You do know if it's finalized when you see it, but I think that's because it's finalized. What we're looking for is knowing that the stadium is going to be built, and that requires really three things. You need to have a site under control. You need to have whatever relevant government approvals you need, which vary from market to market. And you need to have the financing secured. And when you have those three things, then absent some catastrophic act of God, we know the stadium will get finalized and built, and that's what we're interested in.

So I think we know it when we see it, but there are some specific criteria that you're able to judge it by.

On any discussions with those groups that are not linked to a specific NASL or USL team, especially as those two other teams might be coming to those markets post-2020
What we talked to people who are interested in expanding into Major League Soccer is that there are opportunities at other levels of professional soccer in the United States, and those are things they may want to get involved with, which are great for their community and great for the sport.

It's not a requirement. As you know, we have had owners involved with other teams, and we've had owners that aren't. Not a requirement, but those can be worthwhile investments and activities for potential owners to undertake.

So it really is a market-by-market determination, and it's an ownership-by-ownership determination.

On impressions of San Antonio’s bid and possibility of a franchise
I'll begin by saying that we have a lot of respect for the Spurs' organization, and I think it really speaks a lot about the state of the sport in this country that they got involved with the USL, they're involved with the stadium for that team there, and that they're interested in Major League Soccer. I think that's a real positive with respect to generally about the sport that an organization that has been as successful as them is interested in pursuing Major League Soccer.

I don't have much more detail than that, but I think that was something that -- certainly caught our interest.

On how important fan involvement is with a close bid coming down to two cities
I put it slightly differently, which is one of the criteria that we think about for cities is fan support, and that can be measured in a whole variety of ways. And I suppose buzz and social media is one way, but I'm not sure that that's the only way that fans can express their interest or demonstrate that there would be support.

I wouldn't want to say that we could be persuaded by a very clever social media campaign. We're going to be pretty rigorous in trying to analyze each market and whether we think the fundamentals are there for success, including whether we think the fan support will be there.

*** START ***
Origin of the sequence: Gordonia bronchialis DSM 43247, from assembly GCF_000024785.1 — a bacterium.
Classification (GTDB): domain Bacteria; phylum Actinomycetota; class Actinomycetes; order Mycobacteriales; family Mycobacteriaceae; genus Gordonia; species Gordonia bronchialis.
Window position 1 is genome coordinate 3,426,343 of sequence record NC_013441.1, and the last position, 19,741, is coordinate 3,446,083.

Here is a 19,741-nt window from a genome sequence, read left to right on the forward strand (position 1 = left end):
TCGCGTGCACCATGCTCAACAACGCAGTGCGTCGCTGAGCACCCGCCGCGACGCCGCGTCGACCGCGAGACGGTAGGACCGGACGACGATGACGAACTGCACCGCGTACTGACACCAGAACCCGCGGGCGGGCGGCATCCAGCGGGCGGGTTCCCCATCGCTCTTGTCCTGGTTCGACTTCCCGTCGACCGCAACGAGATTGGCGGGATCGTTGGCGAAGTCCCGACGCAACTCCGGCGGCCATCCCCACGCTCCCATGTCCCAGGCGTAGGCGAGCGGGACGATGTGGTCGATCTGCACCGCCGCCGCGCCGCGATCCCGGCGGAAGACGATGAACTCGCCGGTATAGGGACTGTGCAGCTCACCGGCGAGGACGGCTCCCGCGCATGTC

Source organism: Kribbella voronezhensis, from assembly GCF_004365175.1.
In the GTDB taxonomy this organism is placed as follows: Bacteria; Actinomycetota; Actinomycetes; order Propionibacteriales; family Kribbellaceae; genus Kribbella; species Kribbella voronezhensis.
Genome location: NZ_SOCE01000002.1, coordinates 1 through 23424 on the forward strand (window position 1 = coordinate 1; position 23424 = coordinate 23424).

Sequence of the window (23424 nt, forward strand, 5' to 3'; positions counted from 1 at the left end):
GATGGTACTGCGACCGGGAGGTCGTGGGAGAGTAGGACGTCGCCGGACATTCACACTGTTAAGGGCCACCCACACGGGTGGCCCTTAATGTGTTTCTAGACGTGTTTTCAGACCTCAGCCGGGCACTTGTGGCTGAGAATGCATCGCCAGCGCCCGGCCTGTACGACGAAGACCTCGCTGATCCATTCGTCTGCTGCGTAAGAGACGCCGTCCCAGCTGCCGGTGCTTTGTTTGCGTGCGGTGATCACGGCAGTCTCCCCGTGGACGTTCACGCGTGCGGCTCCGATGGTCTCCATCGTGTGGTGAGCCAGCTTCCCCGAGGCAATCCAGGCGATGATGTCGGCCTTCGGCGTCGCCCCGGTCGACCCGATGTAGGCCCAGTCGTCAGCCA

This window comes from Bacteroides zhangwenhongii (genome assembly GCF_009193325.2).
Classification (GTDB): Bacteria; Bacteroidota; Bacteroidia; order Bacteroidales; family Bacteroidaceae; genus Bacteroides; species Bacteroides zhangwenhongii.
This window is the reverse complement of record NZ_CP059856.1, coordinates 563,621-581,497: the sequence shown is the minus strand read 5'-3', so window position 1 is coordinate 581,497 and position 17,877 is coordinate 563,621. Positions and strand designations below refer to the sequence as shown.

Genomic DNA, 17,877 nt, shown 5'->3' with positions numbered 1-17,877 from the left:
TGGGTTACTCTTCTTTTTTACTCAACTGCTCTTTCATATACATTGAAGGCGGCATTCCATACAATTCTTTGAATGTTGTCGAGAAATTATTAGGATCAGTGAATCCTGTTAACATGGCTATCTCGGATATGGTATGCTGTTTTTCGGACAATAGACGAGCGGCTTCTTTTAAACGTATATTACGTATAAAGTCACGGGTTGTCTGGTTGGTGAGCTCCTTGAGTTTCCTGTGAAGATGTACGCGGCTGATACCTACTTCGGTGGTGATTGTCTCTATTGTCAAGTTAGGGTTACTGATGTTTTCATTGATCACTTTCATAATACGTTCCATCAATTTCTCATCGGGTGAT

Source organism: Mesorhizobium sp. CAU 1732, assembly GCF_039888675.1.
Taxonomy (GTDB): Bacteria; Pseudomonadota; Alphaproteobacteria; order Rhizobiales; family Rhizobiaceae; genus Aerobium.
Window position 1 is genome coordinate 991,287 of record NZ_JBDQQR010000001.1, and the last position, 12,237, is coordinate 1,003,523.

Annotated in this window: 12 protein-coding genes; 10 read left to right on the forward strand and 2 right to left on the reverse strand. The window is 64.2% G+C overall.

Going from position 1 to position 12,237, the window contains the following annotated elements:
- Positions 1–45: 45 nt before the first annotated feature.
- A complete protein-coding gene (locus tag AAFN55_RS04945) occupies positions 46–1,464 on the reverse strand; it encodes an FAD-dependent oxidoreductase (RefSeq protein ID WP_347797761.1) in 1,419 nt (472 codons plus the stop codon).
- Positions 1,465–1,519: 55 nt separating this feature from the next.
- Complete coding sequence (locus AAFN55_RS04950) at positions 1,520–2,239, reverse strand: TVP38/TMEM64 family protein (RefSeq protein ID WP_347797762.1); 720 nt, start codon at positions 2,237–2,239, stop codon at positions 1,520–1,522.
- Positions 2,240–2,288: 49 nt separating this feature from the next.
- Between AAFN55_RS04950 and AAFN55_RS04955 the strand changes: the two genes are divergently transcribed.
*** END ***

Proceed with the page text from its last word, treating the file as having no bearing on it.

On a previous ownership group that put together a great bid that has become a model example
As you might imagine, it's difficult for me to point out or favor any particular team. I would say that, though, let's just take a look at what's happening this year with both Atlanta and Minnesota coming into the league. I think that they are both examples of strong ownership groups, great commitment to stadium plans in the case of Atlanta, sharing a beautiful stadium which has been designed with Major League Soccer in mind, and in Minnesota, the stadium that's going to be built in the Midway area, and then in markets where we know there's a lot of great fan support. I don't think I have to go back too far in time to see examples of really what we're looking for, and I think Atlanta and Minnesota are examples of both of those things.

On St. Louis soccer history and MLS’ desire to have them in the league and how significant it would be to have them in the League
We’re not going to rank markets today, but we've been very supportive of the ownership group and the stadium process in St. Louis, and we remain very supportive of that today.

You know, all of the markets that we saw make submissions yesterday have lots of great attributes and factors that lead us to believe they could be successful, and St. Louis clearly falls in that category, also. As you point out, there's a great history for the sport, going back to the very beginnings. We have a tremendous ownership group, and we've got a really compelling stadium plan. We've been public about our support in St. Louis, and that hasn't changed.

On ownership in Charlotte with a family that has very deep ties to the sports industry, specifically NASCAR, but they have virtually no soccer experience
In our discussions with them, a couple things. We are in the professional sports business, and as you know, many of our owners have other teams and interests in other leagues beyond Major League Soccer, and that's been a real strength for the league. When we look at a family like the Smith family, we're impressed by the experience they have broadly in sports and entertainment. We think that could be a real asset for us.

On a hard and fast deadline to even out the number of teams coming in
The role of the expansion process is something and the timetable for the expansion process impacts how we're thinking about the timetable for Miami, but we haven't yet developed the specifics of how that would work.